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  3. I really like the scene in II where he's trying to hock the products and just can't do the lines. It could have been played for laughs, but I really felt for the guy.

    Okay, so now I have to watch all of them again. Again.

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    1. I know. Doing this list makes me want to watch them all, except V of course. Rocky II is basically a series of failures for Rocky, up until the end obviously. It works as a solid sequel, but I don't watch it as much, though.

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  4. I've never seen V, so bad was what I heard about it. I agree that Rocky Balboa is really a very good movie and the closest one to the original Rocky.

    The ice skating and hospital scenes came to mind, as did the bit the commenter above mentioned about not being able to sell products. A few others are the bit right at the start of Rocky where we see him get paid squat for the fight he just won, the scene where he has to sell the Trans Am he bought with the money he got for fighting Creed, and even though you overrode it with the IV sequence, the run up the steps in Rocky.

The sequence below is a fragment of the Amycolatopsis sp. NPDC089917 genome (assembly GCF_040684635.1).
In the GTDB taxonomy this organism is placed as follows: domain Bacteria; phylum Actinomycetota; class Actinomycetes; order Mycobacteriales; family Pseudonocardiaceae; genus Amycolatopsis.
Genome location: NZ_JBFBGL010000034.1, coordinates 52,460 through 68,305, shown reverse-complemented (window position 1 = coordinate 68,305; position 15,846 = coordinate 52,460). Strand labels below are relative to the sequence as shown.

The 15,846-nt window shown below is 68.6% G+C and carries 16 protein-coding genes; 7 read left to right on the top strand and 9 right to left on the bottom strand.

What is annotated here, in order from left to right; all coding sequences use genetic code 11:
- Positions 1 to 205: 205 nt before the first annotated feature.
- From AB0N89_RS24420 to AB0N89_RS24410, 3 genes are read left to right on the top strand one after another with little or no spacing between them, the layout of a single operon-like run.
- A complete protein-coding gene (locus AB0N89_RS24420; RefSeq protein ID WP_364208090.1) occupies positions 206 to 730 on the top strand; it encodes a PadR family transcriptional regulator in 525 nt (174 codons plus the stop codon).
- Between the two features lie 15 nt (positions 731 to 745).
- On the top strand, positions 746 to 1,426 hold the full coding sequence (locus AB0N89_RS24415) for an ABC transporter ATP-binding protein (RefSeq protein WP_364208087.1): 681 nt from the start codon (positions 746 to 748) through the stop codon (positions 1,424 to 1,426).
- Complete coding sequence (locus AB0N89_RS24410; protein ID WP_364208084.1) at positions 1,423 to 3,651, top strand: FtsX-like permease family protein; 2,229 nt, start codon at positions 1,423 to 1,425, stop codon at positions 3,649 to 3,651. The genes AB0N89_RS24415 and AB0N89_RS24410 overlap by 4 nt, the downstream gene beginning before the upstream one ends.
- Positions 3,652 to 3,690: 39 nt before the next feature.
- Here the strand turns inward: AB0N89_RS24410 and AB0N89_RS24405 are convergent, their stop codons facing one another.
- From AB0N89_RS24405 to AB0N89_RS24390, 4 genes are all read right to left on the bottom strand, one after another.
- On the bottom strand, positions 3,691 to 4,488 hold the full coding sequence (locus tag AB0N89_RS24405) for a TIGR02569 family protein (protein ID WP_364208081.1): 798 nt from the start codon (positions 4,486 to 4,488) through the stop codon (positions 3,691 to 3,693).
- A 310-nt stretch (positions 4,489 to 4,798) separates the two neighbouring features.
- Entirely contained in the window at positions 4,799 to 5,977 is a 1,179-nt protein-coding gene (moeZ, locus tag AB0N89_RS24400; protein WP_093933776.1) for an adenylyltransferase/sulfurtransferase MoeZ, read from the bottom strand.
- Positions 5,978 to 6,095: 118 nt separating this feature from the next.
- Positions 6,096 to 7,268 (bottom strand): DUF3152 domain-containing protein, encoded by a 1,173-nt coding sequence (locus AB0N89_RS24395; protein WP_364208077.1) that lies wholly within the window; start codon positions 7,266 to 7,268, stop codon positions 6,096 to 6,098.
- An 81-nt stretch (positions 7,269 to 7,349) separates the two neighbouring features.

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    1. The run up the steps is definitely a great scene. I could have easily just done scenes from the original Rocky and had plenty to choose from for that list. Rocky V is not good, but I guess it's worth seeing out of morbid curiosity if nothing else.

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  5. One of the best scenes (I forget which sequel) - is when Rocky is running through the streets of Philly...before a fight...and a large crowd of neighborhood kids start running with him and behind him....and up those stairs! Great scene. Shows how inspirational Rocky has become to those kids.

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    1. Definitely! I believe that's the training scene in Rocky 2 right before the big fight. It's one of the more rousing scenes from that movie.

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    2. I agree I love that scene

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    3. It's hard to go wrong. I haven't watched Rocky 2 in a while, but it has some great moments.